In my opinion fear and hate mongers are toxic individuals. When in our presence, or sometimes it just takes reading their articles, they can poison the very atmosphere and air we breathe, on many occasions to such a degree we can become emotionally and physically ill. Believe me, I know this personally. Anyway, I’ve come to realize dooms-day prophecy-mongers can do the same thing. In today’s America fear and hate-mongering has almost reached the point in which it should be listed as a ‘career choice’, for many individuals have most certainly made a lucrative career from either hate or fear mongering…or both. Take the example of say, a Glenn Beck. Remove all the fear-mongering he spouts and what are you left with? Just some average Joe with an average talk-radio program. Face it folks, mongering is profitable.
Which leads to the topic at hand: Prophecy-mongering. As this recent message at Herescope points out, these toxic individuals and/or groups are also greatly profiting from their own type of mongering.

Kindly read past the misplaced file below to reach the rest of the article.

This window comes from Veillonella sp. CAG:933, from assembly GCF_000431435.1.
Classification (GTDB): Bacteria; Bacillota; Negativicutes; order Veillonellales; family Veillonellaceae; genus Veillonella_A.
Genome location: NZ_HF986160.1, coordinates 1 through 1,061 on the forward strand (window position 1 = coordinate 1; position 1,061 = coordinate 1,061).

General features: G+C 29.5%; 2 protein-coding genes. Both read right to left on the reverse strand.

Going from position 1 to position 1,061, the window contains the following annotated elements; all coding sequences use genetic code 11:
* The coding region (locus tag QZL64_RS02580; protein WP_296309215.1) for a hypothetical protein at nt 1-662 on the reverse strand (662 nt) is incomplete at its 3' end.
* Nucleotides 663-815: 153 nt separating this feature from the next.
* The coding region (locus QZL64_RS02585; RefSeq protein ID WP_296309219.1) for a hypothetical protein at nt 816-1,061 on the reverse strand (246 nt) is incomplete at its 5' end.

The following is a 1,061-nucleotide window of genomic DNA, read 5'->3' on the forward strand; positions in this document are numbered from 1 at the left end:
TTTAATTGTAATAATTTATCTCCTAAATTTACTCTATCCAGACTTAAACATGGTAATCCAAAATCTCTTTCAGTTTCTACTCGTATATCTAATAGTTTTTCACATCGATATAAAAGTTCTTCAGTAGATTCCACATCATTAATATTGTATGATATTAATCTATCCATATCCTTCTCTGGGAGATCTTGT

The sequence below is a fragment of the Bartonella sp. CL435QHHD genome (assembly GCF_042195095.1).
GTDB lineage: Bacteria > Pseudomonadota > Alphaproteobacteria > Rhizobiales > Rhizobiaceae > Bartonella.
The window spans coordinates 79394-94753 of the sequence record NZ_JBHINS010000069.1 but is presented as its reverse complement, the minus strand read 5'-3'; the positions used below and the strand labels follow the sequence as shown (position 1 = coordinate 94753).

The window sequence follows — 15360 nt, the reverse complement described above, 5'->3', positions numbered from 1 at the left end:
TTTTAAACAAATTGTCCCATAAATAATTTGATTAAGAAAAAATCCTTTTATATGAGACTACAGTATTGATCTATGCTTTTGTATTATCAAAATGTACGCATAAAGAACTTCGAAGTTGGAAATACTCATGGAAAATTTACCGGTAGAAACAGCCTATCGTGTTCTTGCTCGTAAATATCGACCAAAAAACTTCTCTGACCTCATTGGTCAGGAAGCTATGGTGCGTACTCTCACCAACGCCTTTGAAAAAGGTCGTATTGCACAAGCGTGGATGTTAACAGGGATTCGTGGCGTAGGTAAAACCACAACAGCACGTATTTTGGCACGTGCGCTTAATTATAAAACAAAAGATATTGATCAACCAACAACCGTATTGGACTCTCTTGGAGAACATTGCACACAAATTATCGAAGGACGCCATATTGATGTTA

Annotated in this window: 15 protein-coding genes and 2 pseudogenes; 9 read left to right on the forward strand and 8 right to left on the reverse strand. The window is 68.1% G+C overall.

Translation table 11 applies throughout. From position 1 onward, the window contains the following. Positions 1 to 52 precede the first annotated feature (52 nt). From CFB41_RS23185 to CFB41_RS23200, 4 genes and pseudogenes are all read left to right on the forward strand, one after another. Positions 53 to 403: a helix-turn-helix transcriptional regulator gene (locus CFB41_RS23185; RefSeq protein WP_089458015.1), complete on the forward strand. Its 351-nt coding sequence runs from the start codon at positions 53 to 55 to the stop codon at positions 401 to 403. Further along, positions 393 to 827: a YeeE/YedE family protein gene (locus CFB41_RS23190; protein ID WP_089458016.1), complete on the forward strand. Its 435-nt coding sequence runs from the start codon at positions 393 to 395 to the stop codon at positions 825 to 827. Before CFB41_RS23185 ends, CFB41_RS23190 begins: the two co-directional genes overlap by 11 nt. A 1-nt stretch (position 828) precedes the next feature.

Thus saith the LORD, Learn not the way of the heathen, and be not dismayed at the signs of heaven; for the heathen are dismayed at them. (Jeremiah 10:2)
The evangelical world has been feasting on a constant diet of crisis for several decades now. Despite the relative peace and prosperity that Americans currently enjoy, fear is being marketed in every outlet. Fear of the future. It is big money for evangelical professional marketeers, many of whom act like false prophets continually prophesying doom and destruction. In fact, so much so, that many Christians now seem addicted to the adrenalin rush that comes via these dire predictions of disaster. It is a Pavlovian thing – spout the CRISIS, and fear-laden followers will respond by pushing the button to buy pre-packaged SOLUTIONS! This phenomena can best be described as prophecy-mongering, a term that has connotations of profiteering from promoting endtime crises.